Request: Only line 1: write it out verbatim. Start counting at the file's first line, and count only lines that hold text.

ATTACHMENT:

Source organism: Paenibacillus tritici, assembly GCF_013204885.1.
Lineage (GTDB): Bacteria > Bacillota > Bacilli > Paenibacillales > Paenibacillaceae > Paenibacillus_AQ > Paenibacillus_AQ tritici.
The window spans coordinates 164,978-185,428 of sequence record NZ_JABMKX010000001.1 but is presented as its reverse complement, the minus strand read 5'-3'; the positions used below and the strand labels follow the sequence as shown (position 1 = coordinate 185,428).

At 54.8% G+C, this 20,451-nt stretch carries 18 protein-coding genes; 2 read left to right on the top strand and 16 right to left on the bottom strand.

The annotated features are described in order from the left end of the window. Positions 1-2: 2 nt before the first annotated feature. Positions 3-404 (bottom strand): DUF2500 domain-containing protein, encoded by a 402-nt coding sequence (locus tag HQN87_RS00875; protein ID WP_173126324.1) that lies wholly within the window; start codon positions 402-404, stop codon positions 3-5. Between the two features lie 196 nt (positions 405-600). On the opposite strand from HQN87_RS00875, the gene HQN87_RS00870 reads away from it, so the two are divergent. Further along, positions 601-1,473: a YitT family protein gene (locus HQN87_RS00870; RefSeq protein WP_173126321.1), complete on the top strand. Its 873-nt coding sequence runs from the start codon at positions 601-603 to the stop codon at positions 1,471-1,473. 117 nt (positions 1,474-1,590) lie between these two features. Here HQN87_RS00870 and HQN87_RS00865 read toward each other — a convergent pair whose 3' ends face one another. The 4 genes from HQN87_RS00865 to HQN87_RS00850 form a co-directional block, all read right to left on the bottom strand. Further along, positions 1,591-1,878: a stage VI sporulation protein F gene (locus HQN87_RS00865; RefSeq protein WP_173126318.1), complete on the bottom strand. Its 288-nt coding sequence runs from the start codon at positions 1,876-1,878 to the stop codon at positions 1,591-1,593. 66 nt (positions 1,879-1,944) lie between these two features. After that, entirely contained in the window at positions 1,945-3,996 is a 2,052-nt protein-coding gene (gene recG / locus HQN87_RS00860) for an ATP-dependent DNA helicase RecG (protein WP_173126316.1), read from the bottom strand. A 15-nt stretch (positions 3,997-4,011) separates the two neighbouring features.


Source organism: Paenibacillus tritici, assembly GCF_013204885.1.